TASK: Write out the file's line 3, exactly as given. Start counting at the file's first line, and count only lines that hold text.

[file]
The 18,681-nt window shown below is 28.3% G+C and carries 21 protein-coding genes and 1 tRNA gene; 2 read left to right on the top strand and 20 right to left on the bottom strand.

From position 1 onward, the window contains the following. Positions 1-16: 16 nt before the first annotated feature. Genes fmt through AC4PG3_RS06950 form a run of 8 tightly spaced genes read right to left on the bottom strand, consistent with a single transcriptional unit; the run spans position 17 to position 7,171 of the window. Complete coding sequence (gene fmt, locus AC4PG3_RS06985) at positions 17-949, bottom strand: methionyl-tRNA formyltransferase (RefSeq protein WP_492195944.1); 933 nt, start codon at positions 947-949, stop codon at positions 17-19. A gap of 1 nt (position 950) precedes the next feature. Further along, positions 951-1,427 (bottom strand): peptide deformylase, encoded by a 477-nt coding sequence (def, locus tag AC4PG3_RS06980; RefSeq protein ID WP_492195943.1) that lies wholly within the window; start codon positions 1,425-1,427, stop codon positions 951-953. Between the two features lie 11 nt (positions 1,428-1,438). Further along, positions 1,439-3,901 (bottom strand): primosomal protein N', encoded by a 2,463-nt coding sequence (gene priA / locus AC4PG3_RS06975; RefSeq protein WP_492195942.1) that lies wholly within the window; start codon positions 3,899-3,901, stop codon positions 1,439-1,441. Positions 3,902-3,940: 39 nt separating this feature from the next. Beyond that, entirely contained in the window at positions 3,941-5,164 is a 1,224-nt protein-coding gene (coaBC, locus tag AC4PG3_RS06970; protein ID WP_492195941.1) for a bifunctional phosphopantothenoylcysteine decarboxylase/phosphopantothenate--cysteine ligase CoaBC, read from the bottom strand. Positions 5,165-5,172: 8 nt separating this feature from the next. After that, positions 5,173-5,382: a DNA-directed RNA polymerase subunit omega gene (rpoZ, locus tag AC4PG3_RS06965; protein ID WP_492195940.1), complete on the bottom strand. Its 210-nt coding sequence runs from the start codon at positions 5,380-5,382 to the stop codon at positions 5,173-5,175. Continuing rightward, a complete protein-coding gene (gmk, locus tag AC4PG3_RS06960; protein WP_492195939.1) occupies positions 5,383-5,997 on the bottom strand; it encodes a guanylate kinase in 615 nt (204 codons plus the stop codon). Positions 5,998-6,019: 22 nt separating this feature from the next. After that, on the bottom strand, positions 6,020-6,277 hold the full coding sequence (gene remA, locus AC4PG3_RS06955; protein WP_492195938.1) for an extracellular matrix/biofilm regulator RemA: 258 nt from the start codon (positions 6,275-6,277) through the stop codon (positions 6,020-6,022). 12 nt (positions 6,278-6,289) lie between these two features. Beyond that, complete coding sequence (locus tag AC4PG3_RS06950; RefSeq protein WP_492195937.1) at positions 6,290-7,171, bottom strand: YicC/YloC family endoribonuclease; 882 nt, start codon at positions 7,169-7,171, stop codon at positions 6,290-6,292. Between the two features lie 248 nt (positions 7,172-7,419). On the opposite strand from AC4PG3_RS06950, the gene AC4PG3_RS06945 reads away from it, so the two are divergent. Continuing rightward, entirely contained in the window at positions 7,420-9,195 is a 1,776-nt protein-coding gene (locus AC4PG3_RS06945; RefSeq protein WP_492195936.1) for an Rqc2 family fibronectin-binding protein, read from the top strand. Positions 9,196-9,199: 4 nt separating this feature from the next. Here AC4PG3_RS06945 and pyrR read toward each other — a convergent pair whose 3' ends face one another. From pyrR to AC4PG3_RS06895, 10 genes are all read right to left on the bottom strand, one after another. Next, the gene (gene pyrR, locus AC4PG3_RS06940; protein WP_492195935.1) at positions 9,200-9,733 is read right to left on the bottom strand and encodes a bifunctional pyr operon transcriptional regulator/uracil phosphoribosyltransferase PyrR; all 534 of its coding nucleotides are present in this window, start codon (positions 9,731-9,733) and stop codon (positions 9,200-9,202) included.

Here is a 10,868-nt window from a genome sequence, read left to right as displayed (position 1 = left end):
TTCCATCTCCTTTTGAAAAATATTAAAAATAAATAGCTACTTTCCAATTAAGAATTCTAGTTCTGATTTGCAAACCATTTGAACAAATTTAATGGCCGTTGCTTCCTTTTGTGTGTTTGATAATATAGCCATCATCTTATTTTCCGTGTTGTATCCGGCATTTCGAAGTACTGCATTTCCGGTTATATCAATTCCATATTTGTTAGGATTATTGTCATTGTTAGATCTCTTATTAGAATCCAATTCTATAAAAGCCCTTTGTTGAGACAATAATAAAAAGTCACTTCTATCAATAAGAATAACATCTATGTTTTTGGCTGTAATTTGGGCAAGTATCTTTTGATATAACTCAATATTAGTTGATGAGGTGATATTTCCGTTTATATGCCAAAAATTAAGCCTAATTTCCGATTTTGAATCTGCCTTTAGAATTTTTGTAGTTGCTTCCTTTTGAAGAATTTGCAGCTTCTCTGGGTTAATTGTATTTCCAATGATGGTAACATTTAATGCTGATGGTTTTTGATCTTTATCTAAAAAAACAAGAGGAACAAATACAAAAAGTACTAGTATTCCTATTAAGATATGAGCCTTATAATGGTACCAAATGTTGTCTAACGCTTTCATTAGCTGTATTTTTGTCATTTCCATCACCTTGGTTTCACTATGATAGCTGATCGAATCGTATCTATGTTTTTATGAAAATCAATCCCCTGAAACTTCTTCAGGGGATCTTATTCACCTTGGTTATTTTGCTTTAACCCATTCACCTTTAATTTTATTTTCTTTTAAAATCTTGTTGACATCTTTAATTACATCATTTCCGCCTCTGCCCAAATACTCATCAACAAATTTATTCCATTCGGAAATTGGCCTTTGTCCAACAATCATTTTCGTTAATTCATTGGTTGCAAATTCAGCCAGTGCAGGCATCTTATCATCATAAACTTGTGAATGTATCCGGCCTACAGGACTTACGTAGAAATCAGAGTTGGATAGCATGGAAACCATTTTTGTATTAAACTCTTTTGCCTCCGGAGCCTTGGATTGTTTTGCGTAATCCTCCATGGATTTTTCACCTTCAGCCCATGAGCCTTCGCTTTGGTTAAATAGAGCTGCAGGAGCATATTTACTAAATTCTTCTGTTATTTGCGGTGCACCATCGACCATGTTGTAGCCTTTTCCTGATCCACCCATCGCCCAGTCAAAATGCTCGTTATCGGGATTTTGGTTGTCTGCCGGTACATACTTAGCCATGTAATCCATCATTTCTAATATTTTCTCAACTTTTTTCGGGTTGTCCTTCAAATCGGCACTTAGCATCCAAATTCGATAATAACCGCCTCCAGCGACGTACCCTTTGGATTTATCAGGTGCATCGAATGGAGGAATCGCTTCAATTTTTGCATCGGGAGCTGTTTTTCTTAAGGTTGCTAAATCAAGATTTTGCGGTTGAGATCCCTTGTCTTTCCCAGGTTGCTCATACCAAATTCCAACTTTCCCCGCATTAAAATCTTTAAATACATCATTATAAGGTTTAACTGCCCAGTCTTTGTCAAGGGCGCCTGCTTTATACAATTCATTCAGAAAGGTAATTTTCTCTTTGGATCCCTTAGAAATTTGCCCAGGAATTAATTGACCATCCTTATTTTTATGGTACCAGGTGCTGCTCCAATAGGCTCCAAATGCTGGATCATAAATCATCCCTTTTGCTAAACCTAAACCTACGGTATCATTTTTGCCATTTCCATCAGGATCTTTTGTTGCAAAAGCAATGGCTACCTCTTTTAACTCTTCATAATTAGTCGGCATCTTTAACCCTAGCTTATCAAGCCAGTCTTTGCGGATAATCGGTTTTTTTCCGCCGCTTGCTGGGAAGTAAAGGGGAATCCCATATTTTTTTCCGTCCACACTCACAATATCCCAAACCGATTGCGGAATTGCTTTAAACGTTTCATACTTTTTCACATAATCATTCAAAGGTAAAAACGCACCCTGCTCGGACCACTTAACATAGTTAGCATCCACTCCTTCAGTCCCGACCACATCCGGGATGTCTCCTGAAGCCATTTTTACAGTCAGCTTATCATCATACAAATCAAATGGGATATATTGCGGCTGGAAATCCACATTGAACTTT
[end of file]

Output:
Here is a 10,868-nt window from a genome sequence, read left to right as displayed (position 1 = left end):